This Side of Paradise is F Scott Fitzgerald's first novel and in many ways it is best read when you are yourself young. It is a sort of way-mark for youthful discovery. In retrospect, the book seems to me to be a warning of things to come; an anatomy of the formative processes that led ultimately to the Gordon Gekko generation that said that "Greed is Good" The main protagonist is Amory Blaine. He is a young man who is coming to terms with life and love around him. In the end he is morally bereft and cynical and has set the mood for the awakening of the American Dream:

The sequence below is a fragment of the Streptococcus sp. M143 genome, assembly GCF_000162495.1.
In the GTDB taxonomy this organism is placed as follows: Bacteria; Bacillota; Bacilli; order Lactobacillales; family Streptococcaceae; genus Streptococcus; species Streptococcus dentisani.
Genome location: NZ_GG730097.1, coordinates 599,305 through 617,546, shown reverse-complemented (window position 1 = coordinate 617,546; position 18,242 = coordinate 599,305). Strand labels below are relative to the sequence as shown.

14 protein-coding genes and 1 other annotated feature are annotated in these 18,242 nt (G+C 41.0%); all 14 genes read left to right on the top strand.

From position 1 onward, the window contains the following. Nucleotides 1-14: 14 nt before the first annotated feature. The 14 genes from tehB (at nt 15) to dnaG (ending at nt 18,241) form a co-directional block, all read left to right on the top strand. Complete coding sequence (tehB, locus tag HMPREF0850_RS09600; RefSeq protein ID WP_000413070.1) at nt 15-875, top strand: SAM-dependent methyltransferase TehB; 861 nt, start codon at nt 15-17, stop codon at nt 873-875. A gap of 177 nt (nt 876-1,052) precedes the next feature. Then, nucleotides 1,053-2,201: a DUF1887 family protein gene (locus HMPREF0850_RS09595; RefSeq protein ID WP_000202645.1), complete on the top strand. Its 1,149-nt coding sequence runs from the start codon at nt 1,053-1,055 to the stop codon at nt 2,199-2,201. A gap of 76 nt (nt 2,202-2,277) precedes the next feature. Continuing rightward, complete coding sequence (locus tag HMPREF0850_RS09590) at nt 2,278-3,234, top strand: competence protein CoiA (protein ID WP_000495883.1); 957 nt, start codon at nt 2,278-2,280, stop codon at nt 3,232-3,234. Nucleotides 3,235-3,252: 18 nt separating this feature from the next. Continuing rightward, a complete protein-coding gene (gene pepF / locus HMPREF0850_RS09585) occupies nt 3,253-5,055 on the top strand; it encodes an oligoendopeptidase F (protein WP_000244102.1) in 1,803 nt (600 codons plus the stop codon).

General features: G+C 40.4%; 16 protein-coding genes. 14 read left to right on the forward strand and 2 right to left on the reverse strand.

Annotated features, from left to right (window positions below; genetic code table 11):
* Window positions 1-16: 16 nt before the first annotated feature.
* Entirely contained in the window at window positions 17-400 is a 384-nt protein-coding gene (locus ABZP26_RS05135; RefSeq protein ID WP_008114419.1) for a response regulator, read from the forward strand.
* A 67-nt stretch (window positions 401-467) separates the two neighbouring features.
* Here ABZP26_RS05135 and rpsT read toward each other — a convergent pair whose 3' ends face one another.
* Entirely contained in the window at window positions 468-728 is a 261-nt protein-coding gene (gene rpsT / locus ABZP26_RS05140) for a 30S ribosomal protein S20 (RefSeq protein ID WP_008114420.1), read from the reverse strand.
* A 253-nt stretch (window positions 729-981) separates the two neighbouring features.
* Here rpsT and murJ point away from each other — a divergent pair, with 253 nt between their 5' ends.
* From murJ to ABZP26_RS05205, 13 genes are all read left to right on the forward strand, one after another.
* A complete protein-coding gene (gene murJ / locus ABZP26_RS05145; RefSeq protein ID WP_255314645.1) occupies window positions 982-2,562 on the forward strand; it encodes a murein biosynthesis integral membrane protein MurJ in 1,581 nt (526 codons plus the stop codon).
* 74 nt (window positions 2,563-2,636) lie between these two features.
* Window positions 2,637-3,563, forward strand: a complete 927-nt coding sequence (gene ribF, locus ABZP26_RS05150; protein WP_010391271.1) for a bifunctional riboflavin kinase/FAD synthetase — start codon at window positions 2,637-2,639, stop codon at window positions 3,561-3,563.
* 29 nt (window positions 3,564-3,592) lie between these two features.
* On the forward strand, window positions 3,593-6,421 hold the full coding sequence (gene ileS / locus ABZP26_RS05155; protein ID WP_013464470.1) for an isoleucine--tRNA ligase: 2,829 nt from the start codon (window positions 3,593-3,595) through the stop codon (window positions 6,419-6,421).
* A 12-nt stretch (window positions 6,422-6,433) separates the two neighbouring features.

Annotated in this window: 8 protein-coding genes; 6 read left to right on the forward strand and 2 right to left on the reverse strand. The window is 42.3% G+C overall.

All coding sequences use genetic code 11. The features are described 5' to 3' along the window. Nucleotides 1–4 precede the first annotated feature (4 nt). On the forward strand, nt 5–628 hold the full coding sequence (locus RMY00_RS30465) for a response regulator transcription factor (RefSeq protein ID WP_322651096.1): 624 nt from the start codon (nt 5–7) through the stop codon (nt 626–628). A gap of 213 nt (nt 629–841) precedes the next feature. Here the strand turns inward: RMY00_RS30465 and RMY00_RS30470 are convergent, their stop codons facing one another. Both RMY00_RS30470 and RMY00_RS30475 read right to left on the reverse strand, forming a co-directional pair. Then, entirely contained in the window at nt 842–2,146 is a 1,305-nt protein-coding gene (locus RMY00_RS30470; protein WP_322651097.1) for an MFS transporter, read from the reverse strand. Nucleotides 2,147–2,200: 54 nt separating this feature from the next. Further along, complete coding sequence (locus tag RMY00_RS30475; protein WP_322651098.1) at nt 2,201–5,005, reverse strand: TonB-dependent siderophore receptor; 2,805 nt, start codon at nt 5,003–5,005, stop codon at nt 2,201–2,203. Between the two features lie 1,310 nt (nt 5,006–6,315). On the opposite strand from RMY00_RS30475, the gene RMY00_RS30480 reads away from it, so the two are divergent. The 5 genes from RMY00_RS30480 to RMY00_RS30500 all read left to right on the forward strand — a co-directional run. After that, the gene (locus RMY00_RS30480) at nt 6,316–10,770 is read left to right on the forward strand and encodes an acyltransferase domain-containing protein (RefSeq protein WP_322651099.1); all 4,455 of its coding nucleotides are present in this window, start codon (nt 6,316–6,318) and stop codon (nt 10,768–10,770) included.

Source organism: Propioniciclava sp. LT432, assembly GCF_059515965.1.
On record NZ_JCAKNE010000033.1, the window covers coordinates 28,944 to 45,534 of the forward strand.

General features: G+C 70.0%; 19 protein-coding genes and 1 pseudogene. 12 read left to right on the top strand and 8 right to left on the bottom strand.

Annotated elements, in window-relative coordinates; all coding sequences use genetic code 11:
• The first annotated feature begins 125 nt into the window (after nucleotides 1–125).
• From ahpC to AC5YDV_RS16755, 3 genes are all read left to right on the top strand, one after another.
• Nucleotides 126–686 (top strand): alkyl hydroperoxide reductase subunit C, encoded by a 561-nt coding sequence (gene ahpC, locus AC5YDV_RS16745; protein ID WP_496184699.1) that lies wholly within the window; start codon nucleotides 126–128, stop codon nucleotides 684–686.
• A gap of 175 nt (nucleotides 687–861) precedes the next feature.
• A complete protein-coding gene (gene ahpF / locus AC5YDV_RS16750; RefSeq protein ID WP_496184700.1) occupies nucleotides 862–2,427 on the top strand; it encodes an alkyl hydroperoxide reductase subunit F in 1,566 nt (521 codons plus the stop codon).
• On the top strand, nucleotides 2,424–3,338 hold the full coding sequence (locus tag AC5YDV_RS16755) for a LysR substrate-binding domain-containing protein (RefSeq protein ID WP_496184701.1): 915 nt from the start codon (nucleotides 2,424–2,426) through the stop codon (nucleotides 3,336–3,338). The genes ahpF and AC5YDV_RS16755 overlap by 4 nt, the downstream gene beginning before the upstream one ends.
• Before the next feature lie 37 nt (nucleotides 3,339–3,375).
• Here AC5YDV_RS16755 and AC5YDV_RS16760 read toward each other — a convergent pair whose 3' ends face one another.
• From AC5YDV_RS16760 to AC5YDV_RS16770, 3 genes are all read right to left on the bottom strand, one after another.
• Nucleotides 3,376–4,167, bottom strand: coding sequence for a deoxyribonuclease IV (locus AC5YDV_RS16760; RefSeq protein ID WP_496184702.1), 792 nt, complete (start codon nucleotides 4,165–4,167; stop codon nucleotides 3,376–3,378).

"I detest poor people," thought Amory suddenly. "I hate them for being poor. Poverty may have been beautiful once, but it's rotten now. It's the ugliest thing in the world. It's essentially cleaner to be corrupt and rich than it is to be innocent and poor." He seemed to see again a figure whose significance had once impressed him—a well-dressed young man gazing from a club window on Fifth Avenue and saying something to his companion with a look of utter disgust. Probably, thought Amory, what he said was: "My God! Aren't people horrible!"